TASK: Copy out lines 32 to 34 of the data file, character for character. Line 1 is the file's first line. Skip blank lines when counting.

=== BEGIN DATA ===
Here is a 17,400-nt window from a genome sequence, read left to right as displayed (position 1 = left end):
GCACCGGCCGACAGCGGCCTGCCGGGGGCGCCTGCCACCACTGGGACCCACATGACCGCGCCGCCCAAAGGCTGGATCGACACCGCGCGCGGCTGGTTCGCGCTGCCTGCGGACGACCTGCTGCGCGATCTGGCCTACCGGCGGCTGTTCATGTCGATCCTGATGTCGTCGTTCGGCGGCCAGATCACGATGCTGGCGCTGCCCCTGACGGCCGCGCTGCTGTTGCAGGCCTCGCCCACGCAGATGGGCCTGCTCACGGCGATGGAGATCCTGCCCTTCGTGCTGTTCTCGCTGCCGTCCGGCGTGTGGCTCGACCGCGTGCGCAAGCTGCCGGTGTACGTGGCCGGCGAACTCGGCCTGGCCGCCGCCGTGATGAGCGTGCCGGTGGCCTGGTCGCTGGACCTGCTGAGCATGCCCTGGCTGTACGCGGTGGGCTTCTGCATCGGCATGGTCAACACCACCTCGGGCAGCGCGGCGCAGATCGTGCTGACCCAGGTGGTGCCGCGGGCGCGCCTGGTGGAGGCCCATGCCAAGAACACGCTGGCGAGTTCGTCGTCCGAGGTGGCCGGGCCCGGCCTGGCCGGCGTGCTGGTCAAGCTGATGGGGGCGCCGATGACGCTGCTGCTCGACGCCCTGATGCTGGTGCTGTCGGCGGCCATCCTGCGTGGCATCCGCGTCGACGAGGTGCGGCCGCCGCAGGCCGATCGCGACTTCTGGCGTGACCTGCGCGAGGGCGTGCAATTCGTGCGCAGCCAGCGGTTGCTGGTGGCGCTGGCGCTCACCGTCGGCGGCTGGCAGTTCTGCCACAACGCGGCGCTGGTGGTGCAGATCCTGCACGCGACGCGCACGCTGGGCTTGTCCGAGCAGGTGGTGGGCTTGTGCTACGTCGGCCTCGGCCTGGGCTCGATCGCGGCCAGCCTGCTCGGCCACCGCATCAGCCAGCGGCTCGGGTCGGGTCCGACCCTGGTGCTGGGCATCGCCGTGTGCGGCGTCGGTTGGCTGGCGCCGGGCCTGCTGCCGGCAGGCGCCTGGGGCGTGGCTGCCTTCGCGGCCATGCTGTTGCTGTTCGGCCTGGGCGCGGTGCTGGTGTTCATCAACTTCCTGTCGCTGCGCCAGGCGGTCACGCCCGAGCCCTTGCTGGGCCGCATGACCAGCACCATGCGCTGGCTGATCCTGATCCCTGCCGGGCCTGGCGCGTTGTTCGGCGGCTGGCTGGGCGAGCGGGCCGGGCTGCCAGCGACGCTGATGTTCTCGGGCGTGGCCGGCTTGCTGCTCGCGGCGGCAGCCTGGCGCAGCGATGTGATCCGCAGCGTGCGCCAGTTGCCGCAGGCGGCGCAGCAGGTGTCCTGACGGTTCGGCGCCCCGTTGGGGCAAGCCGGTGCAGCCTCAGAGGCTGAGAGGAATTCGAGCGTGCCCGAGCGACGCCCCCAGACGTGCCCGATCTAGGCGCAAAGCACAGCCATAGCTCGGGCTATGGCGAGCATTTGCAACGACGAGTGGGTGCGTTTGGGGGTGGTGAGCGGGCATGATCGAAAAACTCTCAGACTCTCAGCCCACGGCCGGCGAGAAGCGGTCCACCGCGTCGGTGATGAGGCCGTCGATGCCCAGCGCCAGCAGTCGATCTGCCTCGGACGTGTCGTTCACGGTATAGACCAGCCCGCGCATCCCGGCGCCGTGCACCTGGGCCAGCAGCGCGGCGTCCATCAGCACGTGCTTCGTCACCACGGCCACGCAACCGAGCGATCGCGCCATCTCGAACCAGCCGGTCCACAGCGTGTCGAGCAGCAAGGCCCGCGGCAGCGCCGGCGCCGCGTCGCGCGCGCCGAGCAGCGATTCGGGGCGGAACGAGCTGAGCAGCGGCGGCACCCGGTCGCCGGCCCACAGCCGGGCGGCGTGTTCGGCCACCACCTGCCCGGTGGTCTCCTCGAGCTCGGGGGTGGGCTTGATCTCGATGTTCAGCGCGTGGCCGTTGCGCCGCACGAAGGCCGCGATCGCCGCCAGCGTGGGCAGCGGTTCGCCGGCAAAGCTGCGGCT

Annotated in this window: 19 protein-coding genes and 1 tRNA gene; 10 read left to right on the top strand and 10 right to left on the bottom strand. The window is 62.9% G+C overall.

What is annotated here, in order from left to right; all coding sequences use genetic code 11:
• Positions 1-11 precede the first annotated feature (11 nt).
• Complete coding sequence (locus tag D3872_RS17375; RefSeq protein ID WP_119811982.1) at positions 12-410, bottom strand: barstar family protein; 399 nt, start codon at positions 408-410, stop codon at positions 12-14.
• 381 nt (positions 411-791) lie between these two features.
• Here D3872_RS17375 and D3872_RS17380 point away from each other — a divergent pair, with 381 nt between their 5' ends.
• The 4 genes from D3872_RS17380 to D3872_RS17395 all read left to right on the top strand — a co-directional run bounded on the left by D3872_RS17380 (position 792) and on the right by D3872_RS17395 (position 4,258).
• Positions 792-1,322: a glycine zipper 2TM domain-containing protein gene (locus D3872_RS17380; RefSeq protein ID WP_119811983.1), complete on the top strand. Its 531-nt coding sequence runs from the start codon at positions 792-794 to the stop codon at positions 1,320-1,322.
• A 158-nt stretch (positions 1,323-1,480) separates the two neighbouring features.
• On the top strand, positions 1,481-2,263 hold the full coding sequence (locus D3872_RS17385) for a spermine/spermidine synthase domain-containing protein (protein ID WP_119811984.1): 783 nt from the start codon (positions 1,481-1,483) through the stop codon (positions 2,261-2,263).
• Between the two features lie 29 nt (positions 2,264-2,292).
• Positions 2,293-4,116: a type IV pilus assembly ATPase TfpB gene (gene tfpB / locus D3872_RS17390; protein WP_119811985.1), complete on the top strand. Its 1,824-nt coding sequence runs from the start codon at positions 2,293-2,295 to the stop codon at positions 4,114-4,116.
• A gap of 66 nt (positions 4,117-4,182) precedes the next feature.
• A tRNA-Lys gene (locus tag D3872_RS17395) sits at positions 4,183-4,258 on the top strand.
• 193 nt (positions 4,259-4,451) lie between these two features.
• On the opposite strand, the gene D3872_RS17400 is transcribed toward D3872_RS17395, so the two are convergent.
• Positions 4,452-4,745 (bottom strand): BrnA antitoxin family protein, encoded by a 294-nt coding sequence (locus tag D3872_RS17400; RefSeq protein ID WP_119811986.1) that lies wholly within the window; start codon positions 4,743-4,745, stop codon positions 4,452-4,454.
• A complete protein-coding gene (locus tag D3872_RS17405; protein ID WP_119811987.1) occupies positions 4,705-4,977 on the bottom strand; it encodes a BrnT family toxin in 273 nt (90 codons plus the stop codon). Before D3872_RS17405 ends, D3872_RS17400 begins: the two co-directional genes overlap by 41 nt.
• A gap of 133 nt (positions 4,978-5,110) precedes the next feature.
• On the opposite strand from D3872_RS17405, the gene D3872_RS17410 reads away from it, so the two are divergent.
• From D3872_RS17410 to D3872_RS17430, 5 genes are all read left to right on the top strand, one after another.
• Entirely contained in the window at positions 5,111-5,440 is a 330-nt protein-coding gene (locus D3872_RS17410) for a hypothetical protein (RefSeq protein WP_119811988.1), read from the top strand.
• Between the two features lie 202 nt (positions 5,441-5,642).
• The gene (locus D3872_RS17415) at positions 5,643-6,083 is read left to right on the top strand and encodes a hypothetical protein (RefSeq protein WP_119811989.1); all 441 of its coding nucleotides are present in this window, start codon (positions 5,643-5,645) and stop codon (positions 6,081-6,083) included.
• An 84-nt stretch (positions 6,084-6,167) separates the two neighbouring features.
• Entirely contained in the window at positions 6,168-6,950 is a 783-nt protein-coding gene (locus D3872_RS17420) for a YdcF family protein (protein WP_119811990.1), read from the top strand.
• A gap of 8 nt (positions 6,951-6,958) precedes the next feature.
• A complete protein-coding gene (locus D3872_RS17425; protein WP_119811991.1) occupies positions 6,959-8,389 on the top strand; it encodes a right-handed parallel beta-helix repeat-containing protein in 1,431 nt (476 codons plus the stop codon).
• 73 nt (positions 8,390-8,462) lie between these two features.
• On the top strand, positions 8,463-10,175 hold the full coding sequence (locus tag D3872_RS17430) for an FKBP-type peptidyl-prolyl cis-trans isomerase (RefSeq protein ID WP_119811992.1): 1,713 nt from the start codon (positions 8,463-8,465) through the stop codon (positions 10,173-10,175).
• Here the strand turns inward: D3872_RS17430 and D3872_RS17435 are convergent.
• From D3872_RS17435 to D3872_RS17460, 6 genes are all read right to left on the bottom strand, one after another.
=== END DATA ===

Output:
• On the top strand, positions 8,463-10,175 hold the full coding sequence (locus tag D3872_RS17430) for an FKBP-type peptidyl-prolyl cis-trans isomerase (RefSeq protein ID WP_119811992.1): 1,713 nt from the start codon (positions 8,463-8,465) through the stop codon (positions 10,173-10,175).
• Here the strand turns inward: D3872_RS17430 and D3872_RS17435 are convergent.
• From D3872_RS17435 to D3872_RS17460, 6 genes are all read right to left on the bottom strand, one after another.